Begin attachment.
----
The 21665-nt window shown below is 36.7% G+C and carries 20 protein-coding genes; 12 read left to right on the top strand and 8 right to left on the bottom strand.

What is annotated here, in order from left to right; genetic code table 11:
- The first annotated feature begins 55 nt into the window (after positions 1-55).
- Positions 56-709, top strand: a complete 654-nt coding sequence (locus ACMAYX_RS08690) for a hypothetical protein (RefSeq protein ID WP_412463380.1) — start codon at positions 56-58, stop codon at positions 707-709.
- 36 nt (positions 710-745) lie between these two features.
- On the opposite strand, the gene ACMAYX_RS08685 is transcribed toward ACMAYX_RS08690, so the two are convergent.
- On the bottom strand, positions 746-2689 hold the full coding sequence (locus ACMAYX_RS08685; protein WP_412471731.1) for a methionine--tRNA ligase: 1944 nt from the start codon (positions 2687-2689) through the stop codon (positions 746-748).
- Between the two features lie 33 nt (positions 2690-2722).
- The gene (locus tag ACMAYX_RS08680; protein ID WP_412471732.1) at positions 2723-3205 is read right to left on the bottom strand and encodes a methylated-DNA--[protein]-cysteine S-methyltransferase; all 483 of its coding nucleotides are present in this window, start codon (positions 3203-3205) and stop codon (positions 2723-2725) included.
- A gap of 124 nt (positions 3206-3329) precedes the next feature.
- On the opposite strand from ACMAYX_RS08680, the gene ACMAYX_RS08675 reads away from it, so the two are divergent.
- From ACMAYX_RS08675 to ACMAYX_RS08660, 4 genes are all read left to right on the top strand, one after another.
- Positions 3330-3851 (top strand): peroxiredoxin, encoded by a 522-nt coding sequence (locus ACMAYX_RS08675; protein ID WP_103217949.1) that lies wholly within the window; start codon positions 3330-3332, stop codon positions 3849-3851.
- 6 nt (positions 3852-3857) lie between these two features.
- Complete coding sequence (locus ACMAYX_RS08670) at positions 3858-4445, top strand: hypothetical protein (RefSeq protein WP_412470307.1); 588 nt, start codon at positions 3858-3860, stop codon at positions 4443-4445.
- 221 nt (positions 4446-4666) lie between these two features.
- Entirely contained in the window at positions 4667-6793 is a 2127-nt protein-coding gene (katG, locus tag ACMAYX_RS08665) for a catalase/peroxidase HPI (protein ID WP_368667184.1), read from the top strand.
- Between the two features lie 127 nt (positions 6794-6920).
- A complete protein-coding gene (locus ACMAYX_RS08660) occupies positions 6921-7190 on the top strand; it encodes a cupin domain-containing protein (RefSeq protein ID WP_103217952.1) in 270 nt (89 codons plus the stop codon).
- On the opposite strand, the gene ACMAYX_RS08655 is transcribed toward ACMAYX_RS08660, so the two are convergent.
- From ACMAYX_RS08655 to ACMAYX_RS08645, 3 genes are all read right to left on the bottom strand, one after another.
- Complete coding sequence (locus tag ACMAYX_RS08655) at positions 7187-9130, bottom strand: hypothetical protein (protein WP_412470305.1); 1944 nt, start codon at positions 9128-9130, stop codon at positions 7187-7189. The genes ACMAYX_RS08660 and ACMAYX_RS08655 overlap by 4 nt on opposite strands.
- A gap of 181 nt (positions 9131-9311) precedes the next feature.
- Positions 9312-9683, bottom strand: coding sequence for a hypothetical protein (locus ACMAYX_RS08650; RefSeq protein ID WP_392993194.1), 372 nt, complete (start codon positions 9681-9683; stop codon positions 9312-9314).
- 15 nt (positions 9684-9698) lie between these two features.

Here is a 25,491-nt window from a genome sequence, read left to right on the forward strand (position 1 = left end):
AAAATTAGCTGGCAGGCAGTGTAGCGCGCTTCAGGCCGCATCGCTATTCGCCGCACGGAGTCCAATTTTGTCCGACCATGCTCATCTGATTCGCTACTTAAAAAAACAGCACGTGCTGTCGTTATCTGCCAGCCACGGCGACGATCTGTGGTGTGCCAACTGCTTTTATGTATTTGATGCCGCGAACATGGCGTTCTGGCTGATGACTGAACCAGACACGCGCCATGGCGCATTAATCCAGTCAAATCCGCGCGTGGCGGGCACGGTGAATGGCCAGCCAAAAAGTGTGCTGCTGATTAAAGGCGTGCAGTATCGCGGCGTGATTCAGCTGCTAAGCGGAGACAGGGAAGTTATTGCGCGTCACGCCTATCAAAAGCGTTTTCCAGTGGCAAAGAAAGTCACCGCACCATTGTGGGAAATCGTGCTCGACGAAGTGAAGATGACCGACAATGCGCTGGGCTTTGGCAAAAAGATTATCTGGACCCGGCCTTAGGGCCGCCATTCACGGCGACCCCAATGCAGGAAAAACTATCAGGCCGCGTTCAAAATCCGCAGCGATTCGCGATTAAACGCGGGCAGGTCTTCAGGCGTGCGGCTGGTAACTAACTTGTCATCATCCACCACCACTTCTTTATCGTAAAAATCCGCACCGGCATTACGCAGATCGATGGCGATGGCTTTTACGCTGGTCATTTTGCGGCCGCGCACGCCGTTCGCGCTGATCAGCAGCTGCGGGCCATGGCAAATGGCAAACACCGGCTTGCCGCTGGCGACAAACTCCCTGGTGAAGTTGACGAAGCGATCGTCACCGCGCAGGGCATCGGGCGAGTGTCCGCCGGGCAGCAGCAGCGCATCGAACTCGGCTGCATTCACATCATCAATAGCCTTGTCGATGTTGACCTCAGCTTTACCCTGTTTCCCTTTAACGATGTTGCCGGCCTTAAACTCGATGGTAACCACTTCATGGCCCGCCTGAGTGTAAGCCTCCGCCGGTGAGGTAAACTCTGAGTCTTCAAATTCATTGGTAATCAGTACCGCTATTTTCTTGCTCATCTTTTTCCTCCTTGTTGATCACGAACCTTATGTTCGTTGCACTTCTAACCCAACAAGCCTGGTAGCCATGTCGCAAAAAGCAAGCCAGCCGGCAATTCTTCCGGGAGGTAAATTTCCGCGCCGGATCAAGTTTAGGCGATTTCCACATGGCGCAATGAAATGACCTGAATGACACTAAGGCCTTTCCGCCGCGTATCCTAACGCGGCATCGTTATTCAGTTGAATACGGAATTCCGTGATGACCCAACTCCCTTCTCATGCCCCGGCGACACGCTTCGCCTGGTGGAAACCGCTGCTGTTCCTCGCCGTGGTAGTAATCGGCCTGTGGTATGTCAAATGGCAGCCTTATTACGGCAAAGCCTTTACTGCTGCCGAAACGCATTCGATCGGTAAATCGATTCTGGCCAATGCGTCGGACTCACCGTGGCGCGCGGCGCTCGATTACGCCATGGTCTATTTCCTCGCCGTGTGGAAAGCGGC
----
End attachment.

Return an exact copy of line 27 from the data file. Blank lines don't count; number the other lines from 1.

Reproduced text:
AAAATTAGCTGGCAGGCAGTGTAGCGCGCTTCAGGCCGCATCGCTATTCGCCGCACGGAGTCCAATTTTGTCCGACCATGCTCATCTGATTCGCTACTTAAAAAAACAGCACGTGCTGTCGTTATCTGCCAGCCACGGCGACGATCTGTGGTGTGCCAACTGCTTTTATGTATTTGATGCCGCGAACATGGCGTTCTGGCTGATGACTGAACCAGACACGCGCCATGGCGCATTAATCCAGTCAAATCCGCGCGTGGCGGGCACGGTGAATGGCCAGCCAAAAAGTGTGCTGCTGATTAAAGGCGTGCAGTATCGCGGCGTGATTCAGCTGCTAAGCGGAGACAGGGAAGTTATTGCGCGTCACGCCTATCAAAAGCGTTTTCCAGTGGCAAAGAAAGTCACCGCACCATTGTGGGAAATCGTGCTCGACGAAGTGAAGATGACCGACAATGCGCTGGGCTTTGGCAAAAAGATTATCTGGACCCGGCCTTAGGGCCGCCATTCACGGCGACCCCAATGCAGGAAAAACTATCAGGCCGCGTTCAAAATCCGCAGCGATTCGCGATTAAACGCGGGCAGGTCTTCAGGCGTGCGGCTGGTAACTAACTTGTCATCATCCACCACCACTTCTTTATCGTAAAAATCCGCACCGGCATTACGCAGATCGATGGCGATGGCTTTTACGCTGGTCATTTTGCGGCCGCGCACGCCGTTCGCGCTGATCAGCAGCTGCGGGCCATGGCAAATGGCAAACACCGGCTTGCCGCTGGCGACAAACTCCCTGGTGAAGTTGACGAAGCGATCGTCACCGCGCAGGGCATCGGGCGAGTGTCCGCCGGGCAGCAGCAGCGCATCGAACTCGGCTGCATTCACATCATCAATAGCCTTGTCGATGTTGACCTCAGCTTTACCCTGTTTCCCTTTAACGATGTTGCCGGCCTTAAACTCGATGGTAACCACTTCATGGCCCGCCTGAGTGTAAGCCTCCGCCGGTGAGGTAAACTCTGAGTCTTCAAATTCATTGGTAATCAGTACCGCTATTTTCTTGCTCATCTTTTTCCTCCTTGTTGATCACGAACCTTATGTTCGTTGCACTTCTAACCCAACAAGCCTGGTAGCCATGTCGCAAAAAGCAAGCCAGCCGGCAATTCTTCCGGGAGGTAAATTTCCGCGCCGGATCAAGTTTAGGCGATTTCCACATGGCGCAATGAAATGACCTGAATGACACTAAGGCCTTTCCGCCGCGTATCCTAACGCGGCATCGTTATTCAGTTGAATACGGAATTCCGTGATGACCCAACTCCCTTCTCATGCCCCGGCGACACGCTTCGCCTGGTGGAAACCGCTGCTGTTCCTCGCCGTGGTAGTAATCGGCCTGTGGTATGTCAAATGGCAGCCTTATTACGGCAAAGCCTTTACTGCTGCCGAAACGCATTCGATCGGTAAATCGATTCTGGCCAATGCGTCGGACTCACCGTGGCGCGCGGCGCTCGATTACGCCATGGTCTATTTCCTCGCCGTGTGGAAAGCGGC